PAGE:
Specifically as the leader of the Orthodox Christian population, Mar Gregorios emphasized that Christians and Christian leaders in Syria have differing views on the civil war, noting that some support the rebels, some support the regime, but that the majority remain silent. He noted that religious leaders maintain good ties among each other, and that they have one podium together to advance peaceful coexistence as citizens in a pluralistic society. Historically and traditionally religious leaders praised the political authority until March 2011 when, Mar Gregorios said, “the bloodshed changed everything.” Now, messages from the Archbishop and other religious leaders focus on stability, security, prosperity, and national unity, promoting Syria without picking a side in the conflict and with silence about the regime.
Turning his focus to regional and international powers, Mar Gregorios said that he believes that the United States has an important role in ensuring the future of Syria, along with Russia, Iran, Saudi Arabia, Qatar, and Turkey. However, the US economic situation and involvement in Libya complicates the US’s ability to move forward, as well as Russia’s potential readiness to accept changes in Syria. In response to a question from an audience member, Mar Gregorios said he believes that there is indeed a way to make Bashar al-Assad step down, preferably through genuine elections supervised and guaranteed by the UN. Israel, he noted, also constitutes an important factor for the region, as there has been a tacit understanding between Israel and Syria for the past 30 years, by which both countries were content with the status quo of stability. Israel seems to be waiting for the next stage before moving forward on an agreement.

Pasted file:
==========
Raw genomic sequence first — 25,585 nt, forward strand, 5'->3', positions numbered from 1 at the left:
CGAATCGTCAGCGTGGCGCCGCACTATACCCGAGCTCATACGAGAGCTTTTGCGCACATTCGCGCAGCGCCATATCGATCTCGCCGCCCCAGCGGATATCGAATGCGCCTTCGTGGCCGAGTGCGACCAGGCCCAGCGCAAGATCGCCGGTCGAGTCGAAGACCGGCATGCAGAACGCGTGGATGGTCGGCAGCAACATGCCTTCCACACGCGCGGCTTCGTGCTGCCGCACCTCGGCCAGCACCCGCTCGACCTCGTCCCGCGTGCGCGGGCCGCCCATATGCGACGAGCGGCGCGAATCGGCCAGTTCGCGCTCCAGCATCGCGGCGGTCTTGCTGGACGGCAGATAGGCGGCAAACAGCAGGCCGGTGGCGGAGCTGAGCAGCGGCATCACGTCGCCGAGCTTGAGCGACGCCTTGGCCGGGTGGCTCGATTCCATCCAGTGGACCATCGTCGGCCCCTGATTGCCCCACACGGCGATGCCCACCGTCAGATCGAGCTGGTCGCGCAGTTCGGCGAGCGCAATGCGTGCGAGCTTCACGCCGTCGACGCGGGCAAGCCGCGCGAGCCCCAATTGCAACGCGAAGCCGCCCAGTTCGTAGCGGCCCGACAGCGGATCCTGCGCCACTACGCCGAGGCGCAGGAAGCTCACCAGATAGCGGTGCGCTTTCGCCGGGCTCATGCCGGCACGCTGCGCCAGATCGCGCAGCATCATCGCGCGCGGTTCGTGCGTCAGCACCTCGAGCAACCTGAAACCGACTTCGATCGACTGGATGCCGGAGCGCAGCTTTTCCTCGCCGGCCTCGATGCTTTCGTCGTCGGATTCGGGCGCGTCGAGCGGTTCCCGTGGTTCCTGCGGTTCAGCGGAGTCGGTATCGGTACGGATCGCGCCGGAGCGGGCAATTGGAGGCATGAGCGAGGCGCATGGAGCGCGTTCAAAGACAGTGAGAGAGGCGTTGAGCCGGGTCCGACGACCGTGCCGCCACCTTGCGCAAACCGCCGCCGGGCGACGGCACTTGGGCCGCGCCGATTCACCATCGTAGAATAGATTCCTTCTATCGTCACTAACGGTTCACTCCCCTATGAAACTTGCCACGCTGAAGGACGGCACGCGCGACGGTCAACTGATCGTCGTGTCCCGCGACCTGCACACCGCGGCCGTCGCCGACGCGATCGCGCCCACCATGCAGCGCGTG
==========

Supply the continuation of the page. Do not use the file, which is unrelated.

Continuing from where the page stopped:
During his comment, LISD Director Wolfgang Danspeckgruber reiterated and discussed in depth the importance of Russia and Iran, in addition to the other countries mentioned by Mar Gregorios in his lecture, as key players in the region. Danspeckgruber also outlined in his comments a triad which must be implemented simultaneously and as soon as possible: 1) an effective ceasefire as a necessary precursor to stability; 2) humanitarian relief; and 3) immediate peace negotiations between all concerned. His observations related to a potential role for the International Criminal Court regarding Syria, in much the same way as in the Balkans leading to the ultimate removal of Yugoslav President Slobodan Milosevic from power in 1999, received a positive response from members of the audience.
The session closed with the assertion that the international community will not act until it feels it must, a point which may soon come given Syria’s chemical weapons and the increasing likelihood that the prolonged civil war in Syria will have spill-over effects and destabilize the region as a whole.
A webcast of the lecture is available online.